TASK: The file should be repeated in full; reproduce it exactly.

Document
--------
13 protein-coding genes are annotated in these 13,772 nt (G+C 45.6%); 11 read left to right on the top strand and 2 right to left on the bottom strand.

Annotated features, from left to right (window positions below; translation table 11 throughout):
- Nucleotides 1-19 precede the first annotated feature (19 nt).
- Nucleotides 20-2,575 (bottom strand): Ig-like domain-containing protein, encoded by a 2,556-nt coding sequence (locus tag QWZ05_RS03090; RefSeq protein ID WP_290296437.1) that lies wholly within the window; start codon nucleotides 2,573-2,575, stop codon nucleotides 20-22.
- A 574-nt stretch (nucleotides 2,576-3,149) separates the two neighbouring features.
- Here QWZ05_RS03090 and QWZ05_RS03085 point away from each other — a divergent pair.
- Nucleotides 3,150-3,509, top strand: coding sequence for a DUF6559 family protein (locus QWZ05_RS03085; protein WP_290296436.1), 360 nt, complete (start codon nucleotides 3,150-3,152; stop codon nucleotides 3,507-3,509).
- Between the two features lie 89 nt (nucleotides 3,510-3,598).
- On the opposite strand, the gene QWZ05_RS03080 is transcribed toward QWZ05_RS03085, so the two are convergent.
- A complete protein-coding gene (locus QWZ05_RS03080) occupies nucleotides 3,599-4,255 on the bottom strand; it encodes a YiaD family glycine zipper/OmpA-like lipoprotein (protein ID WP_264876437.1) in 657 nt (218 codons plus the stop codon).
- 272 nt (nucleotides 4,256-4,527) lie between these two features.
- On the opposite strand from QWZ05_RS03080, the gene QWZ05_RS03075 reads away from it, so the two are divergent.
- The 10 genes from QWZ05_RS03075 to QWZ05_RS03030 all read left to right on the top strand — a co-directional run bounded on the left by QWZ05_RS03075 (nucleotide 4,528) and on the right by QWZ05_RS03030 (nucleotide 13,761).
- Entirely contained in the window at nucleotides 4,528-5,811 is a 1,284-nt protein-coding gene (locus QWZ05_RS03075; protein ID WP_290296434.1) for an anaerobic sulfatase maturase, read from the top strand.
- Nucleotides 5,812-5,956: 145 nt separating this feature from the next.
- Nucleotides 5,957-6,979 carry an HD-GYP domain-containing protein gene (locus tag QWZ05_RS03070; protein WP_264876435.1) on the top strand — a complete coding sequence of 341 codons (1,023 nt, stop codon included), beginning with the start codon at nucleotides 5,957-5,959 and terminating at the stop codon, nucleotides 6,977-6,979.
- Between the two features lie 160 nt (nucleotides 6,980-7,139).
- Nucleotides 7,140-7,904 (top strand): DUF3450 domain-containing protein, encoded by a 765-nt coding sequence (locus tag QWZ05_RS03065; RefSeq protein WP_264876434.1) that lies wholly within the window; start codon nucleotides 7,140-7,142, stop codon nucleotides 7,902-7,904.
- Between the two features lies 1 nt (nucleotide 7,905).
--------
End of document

13 protein-coding genes are annotated in these 13,772 nt (G+C 45.6%); 11 read left to right on the top strand and 2 right to left on the bottom strand.

Annotated features, from left to right (window positions below; translation table 11 throughout):
- Nucleotides 1-19 precede the first annotated feature (19 nt).
- Nucleotides 20-2,575 (bottom strand): Ig-like domain-containing protein, encoded by a 2,556-nt coding sequence (locus tag QWZ05_RS03090; RefSeq protein ID WP_290296437.1) that lies wholly within the window; start codon nucleotides 2,573-2,575, stop codon nucleotides 20-22.
- A 574-nt stretch (nucleotides 2,576-3,149) separates the two neighbouring features.
- Here QWZ05_RS03090 and QWZ05_RS03085 point away from each other — a divergent pair.
- Nucleotides 3,150-3,509, top strand: coding sequence for a DUF6559 family protein (locus QWZ05_RS03085; protein WP_290296436.1), 360 nt, complete (start codon nucleotides 3,150-3,152; stop codon nucleotides 3,507-3,509).
- Between the two features lie 89 nt (nucleotides 3,510-3,598).
- On the opposite strand, the gene QWZ05_RS03080 is transcribed toward QWZ05_RS03085, so the two are convergent.
- A complete protein-coding gene (locus QWZ05_RS03080) occupies nucleotides 3,599-4,255 on the bottom strand; it encodes a YiaD family glycine zipper/OmpA-like lipoprotein (protein ID WP_264876437.1) in 657 nt (218 codons plus the stop codon).
- 272 nt (nucleotides 4,256-4,527) lie between these two features.
- On the opposite strand from QWZ05_RS03080, the gene QWZ05_RS03075 reads away from it, so the two are divergent.
- The 10 genes from QWZ05_RS03075 to QWZ05_RS03030 all read left to right on the top strand — a co-directional run bounded on the left by QWZ05_RS03075 (nucleotide 4,528) and on the right by QWZ05_RS03030 (nucleotide 13,761).
- Entirely contained in the window at nucleotides 4,528-5,811 is a 1,284-nt protein-coding gene (locus QWZ05_RS03075; protein ID WP_290296434.1) for an anaerobic sulfatase maturase, read from the top strand.
- Nucleotides 5,812-5,956: 145 nt separating this feature from the next.
- Nucleotides 5,957-6,979 carry an HD-GYP domain-containing protein gene (locus tag QWZ05_RS03070; protein WP_264876435.1) on the top strand — a complete coding sequence of 341 codons (1,023 nt, stop codon included), beginning with the start codon at nucleotides 5,957-5,959 and terminating at the stop codon, nucleotides 6,977-6,979.
- Between the two features lie 160 nt (nucleotides 6,980-7,139).
- Nucleotides 7,140-7,904 (top strand): DUF3450 domain-containing protein, encoded by a 765-nt coding sequence (locus tag QWZ05_RS03065; RefSeq protein WP_264876434.1) that lies wholly within the window; start codon nucleotides 7,140-7,142, stop codon nucleotides 7,902-7,904.
- Between the two features lies 1 nt (nucleotide 7,905).